Paper Airplane Glider From Grampa D




About: I live in Minnesota, USA. I've been a Maker hobbyist for many years. It's fun to be Geeky.

I have very fond memories of my "Grampa D" from when I was little. He taught me how to make the World's Best Paper Airplane and today I can share it with you. This paper airplane design has been enjoyed and played with for 3 generations. The front is blunt so it can take a crash and keep going. It is simple, unique, and glides pretty well. (Usually better than in the video) All you need is a regular size sheet of paper, I used printer paper, and scissors.

You have the choice to watch the instructional video, read the step-by-step instructions, and/or view the step-by-step pictures.
Enjoy :-)

For more videos like these and other DIY projects, click here.

Step 1: Make a Square and Cut

  • Fold one corner down along the other edge so you have a 90 degree angle
  • Then fold the bottom part up and crease it.
  • Unfold them all and cut off the rectangle on the bottom along the crease you made so now you have a square and a rectangle.

Step 2: Fold the Square Into a Triangle

  • Your square should have a crease from one corner to the opposite. Now fold one creased corner to the other and open it back up.
  • You now have an "X" crease in your paper. Flip it over and fold one side to the opposite side and open it back up.
  • You should now be able to make the triangle like in the picture.

Step 3: Fold the Flaps Up

  • Your triangle has flaps on the sides. Take the top flap on each side and fold it up to the point.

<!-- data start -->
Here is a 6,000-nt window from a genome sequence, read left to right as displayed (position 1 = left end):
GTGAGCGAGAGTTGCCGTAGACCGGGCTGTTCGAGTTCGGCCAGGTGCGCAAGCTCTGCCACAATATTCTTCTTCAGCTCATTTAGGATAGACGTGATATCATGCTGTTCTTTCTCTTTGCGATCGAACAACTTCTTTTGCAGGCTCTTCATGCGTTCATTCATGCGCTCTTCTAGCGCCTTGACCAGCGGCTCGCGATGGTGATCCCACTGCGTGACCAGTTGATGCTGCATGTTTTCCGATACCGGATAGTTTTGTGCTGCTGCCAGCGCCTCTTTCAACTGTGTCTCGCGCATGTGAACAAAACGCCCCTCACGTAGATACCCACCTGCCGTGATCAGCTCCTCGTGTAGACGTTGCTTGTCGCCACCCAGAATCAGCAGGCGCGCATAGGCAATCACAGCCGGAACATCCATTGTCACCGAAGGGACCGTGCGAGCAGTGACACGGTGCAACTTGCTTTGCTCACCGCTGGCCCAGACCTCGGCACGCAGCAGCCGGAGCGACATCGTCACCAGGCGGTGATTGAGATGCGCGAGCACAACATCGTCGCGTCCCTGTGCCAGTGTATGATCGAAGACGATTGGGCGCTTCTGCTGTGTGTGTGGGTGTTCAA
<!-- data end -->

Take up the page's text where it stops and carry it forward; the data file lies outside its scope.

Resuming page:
• Then with the same flaps, fold the lower edge along the center of the larger triangle.

Step 4: Make the Tail

  • Take the long rectangle you cut off and fold it lengthwise.
  • Look in the picture to see the line you are to cut. This makes the tail flaps.
  • Open it and fold the other end to a point. It should look like an arrow.
  • Then insert the tail in the triangle all the way to the end and keep it centered.

Step 5: Finish the Front

  • Now making sure the tail is centered, cut from the front point of the plane down to the flap. (it's about an inch and a half)
  • The top smaller flaps can be opened to make pockets that the part you just cut can slid into.
  • Insert both tips into the pockets by folding them over.
  • Fold down the tail flaps to make tail wings
  • Now gently fold the whole plane in half

Step 6: Let It Fly

  • You hold it by pinching it near the front and giving it a toss.
I hope you enjoyed making your glider.

Step 7: Other Info

Check out my YouTube Chanel for fun Geeky videos.

You can leave comments below and show us your tweaks to the design. Thanks.



  • Build a Tool Contest

    Build a Tool Contest
  • Remix Contest

    Remix Contest
  • Paper Contest

    Paper Contest

5 Discussions


2 years ago

what a plane!does a barrel roll,doesn't it?any more tips to fly like flatten the wings,keep folded tail?awsome plane!


6 years ago on Introduction

i had a very fond memories of my dad when he taught me how to make a paper airplane just like this one. Also in CAD class today i made it and it was epic.(it the same one) We went to a farm to lean about farming and my dad taught the teachers there to make it.(why did they make paper airplanes there)


7 years ago on Introduction

Now you've got me wondering. My dad, also a "D", taught me how to make this when I was a kid and advised me to never share the process because it was a family secret. The only difference was he would cut a circle in the center of the tail, and he like to throw it by using his index and middle finger on the top and bottom of the front.

Then I look at your profile page and see that one of your favorite projects here is a color organ. I like color organs and keep wishing that someone would come up with a PC program to simulate one. Spooky.

Plo Koon

7 years ago on Introduction

If u dont have scissors, or dont want to go and get them, if u lick the crease while its folded, then fold it the other way and do the same thing. u can then easily tear it of without causing damage to either piece of paper.